>
> Like it or not, "may" and "can" are *not* synonyms. "Can" is more 
> assertive,
> and carries with it a flavor that's closer to "should", whereas "may" is
> expresses a possibilit with no preference.
>
> We're talking about prioritization methodology here, specifically 
> expedited
> handling and deferred processing. There can be overhead associated 
> with both of
> these, and we should not be encourage the use of these techniques when 
> it isn't
> absolutely necessary.
> And yes, I'm being very pedantic here. That's what you're going to get 
> when
> you elect to go down this path.
:-)
>
>> >
>> > 3.  Definition of the Priority SMTP Extension
>> >
>> >    The Priority SMTP service extension is defined as follows:
>> >
>> >
>> >
>> >
>> > Melnikov & Carlberg     Expires November 25, 2012               
>> [Page 3]
>> > 
>> > Internet-Draft  Message Transfer Priority SMTP Extension        May 
>> 2012
>> >
>> >
>> >    1.  The textual name of this extension is "Priority Message
>> >        Handling".
>> >
>> >    2.  The EHLO keyword value associated with this extension is "MT-
>> >        PRIORITY".
>> >
>> >    3.  The EHLO keyword has no parameters.  Parameters are reserved 
>> for
>> >        possible future extensions and MUST be ignored by clients that
>> >        don't understand them.
>> >
>> >    4.  No additional SMTP verbs are defined by this extension.
>> >
>> >    5.  One optional parameter ("MT-PRIORITY") is added to the MAIL 
>> FROM
>> >        command.  The value associated with this parameter is a decimal
>> >        integer number from -9 to 9 (inclusive) indicating the priority
>> >        of the email message.  The syntax of the MT-PRIORITY 
>> parameter is
>> >        described by the <priority-value> ABNF non-terminal defined in
>> >        Section 6.  Higher numbers mean higher priority.
>
>> As a minor point, the form of -9 to 9 seems more complicated than
>> useful.  Is there a need for 19 values?  I'd think that 0 to 9 would be
>> sufficient.
>
> Well, to be fair, the specification only requires support for six 
> distinct
> values:
>
>   A message priority is a decimal integer in the range from -9 to 9
>   (inclusive).  SMTP servers compliant with this specification are not
>   required to support all 19 distinct priority levels (i.e. to treat
>   each priority value as a separate priority), but they MUST implement
>   at least the following 6 distinct priority levels: -4, -2, 0, 2, 4,
>   9.  I.e. an implementation that only supports the 6 priority levels
>   will internally round up a syntactically valid level that isn't
>   supported to the next higher supported number.  For example, such an
>   implementation will treat priority values below and including -4 as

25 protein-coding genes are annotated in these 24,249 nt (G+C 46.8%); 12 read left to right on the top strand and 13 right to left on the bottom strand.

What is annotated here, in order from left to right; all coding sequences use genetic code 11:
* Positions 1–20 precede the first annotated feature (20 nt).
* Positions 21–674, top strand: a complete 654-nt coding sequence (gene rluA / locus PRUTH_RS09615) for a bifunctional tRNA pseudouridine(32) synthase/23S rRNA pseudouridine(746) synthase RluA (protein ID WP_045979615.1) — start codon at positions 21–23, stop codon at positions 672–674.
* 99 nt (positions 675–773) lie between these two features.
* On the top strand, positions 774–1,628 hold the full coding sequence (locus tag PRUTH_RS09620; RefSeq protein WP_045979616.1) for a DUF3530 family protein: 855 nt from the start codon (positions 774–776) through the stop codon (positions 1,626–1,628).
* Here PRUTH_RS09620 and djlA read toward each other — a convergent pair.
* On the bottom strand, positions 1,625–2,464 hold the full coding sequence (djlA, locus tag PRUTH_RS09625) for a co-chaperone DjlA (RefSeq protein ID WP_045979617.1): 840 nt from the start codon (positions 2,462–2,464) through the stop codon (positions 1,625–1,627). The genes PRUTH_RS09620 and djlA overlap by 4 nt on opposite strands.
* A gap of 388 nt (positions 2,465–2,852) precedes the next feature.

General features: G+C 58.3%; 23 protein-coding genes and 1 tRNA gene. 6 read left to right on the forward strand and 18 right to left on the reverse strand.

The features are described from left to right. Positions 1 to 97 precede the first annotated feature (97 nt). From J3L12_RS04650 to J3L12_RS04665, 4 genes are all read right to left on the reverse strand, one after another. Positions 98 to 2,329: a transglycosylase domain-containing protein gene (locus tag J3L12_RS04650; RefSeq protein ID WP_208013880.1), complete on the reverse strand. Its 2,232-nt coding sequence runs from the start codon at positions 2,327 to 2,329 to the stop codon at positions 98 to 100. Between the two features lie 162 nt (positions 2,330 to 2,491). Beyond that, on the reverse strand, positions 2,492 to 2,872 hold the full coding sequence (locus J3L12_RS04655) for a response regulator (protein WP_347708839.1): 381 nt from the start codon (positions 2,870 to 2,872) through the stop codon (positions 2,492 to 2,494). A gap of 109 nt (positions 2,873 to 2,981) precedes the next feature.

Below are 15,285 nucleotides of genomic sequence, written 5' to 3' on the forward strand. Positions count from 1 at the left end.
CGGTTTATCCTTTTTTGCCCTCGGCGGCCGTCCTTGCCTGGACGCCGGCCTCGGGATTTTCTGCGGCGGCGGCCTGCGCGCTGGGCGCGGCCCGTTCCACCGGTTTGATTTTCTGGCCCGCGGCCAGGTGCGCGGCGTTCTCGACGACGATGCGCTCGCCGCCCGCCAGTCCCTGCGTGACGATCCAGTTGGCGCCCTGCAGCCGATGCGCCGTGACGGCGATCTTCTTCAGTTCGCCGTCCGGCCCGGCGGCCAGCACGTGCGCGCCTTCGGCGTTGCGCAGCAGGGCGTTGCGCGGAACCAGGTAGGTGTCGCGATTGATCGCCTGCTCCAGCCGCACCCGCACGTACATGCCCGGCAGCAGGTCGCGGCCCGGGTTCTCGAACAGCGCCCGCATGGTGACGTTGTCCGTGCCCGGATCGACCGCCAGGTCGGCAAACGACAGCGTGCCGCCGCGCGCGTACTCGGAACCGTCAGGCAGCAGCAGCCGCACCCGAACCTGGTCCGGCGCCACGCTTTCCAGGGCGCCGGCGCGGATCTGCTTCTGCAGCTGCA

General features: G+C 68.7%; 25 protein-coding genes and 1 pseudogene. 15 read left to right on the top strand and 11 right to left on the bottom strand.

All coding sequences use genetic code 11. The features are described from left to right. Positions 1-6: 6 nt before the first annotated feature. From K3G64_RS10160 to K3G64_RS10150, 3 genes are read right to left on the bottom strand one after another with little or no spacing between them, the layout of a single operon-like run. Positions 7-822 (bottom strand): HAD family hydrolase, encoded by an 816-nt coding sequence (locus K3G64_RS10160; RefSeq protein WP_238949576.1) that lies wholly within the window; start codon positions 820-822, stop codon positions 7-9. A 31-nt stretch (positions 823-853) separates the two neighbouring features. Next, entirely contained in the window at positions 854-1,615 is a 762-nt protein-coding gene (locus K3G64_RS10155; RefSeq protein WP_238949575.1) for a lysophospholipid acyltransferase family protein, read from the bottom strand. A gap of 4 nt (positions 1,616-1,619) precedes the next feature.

>   priority -4, priority -3 as priority -2, and all priorities starting
>   from 5 are treated as priority 9.  An SMTP server MAY support more
>   than 6 different priority levels.  Decision about which levels to
>   support in addition to the 6 mentioned above is a local matter.
>
> Now, I have no idea what it actually means to "support" six values, but I
> assume it means that if you only make a processing distinction between 
> five or
> fewer values total, if you support only one "lower than normal" 
> priority, or
> you support fewer than three "higher than normal" priorities, you cannot
> implement this specification. (Note I'm assuming 0 is "normal" here - see
> below.)
More or less, yes.
>
> Of course there's a trivial way around this: You simply state that, as 
> a matter
> of implementation policy, you only support X number and here's the 
> mapping.
> This would allow, say, a system that only does the old X.400 non-urgent,
> normal, urgent thing to claim support.

Right. And there is already such a mapping in Appendix B.

>> For that matter, why are many values needed?  What is the basis for
>> choosing to have a range of more than a few values?
>
> IMO this is one of the rare cases where X.400 was spot-on correct.
>
>> This appears to be the only place the provides semantics to the priority
>> number.  As such, it should be more thorough.  The critical issue in
>> assigning the number, I think, is trying to get independent originators
>> to assign numbers according roughly the same criteria.  For example, if
>> I label "average" messages I send as as 0 and you label them as 1, then
>> your messages get preferential treatment over mine, although that was
>> not your intent.  (Assuming you're not trying to game the service...)
>
>> This issue goes to the core of the usage model for the feature:  It
>> really needs an environment tailored to its use, with all participants
>> not only within the same trust system, but sharing the same priority
>> assignment model/policy.  It's probably good for this document to permit
>> a range of assignment models, but should note that an operational
>> requirement for use of the extension is that an assignment policy be
>> defined for all participants.
>
>> This document might, then, offer a candidate model, to be use by default
>> and absent one specific to an environment.
>
> Well, this goes to the problem I have with the entire document - I 
> have no real
> idea what the policy associated with these priorities is supposed to 
> be. We
> have a prioritization capability in our product and I can tell you 
> what it
> does, but s to whether or not it satisfies the intended target of this
> specification, I realy couldn't say.

I hope I clarified this in -16. Also look at Appendix A and Appendix B.

> More generally, in a modern, high performance MTA that's capable of 
> processing
> large numbers of messages simultaneously, there's a significant problem
> actually implementing mechanisms that are guaranteed to preferentially 
> process
> certain messages.
>
> For example, suppose I have several dozen threads/processes/whatever 
> connected
> up to a given system, all busy transferring large messages. A higher